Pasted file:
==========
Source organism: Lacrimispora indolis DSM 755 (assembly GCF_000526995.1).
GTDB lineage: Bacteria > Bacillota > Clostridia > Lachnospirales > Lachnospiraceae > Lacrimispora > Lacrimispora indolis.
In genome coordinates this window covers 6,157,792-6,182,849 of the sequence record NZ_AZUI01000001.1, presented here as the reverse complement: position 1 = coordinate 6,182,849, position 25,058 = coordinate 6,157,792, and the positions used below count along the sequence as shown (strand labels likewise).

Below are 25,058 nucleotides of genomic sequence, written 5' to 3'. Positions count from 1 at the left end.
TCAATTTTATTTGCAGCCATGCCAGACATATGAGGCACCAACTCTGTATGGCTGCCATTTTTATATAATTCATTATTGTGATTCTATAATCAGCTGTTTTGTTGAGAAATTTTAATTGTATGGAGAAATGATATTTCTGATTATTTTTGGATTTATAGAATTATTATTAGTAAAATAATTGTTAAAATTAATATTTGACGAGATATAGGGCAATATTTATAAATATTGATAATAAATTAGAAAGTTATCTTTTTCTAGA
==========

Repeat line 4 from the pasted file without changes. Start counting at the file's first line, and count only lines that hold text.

Below are 25,058 nucleotides of genomic sequence, written 5' to 3'. Positions count from 1 at the left end.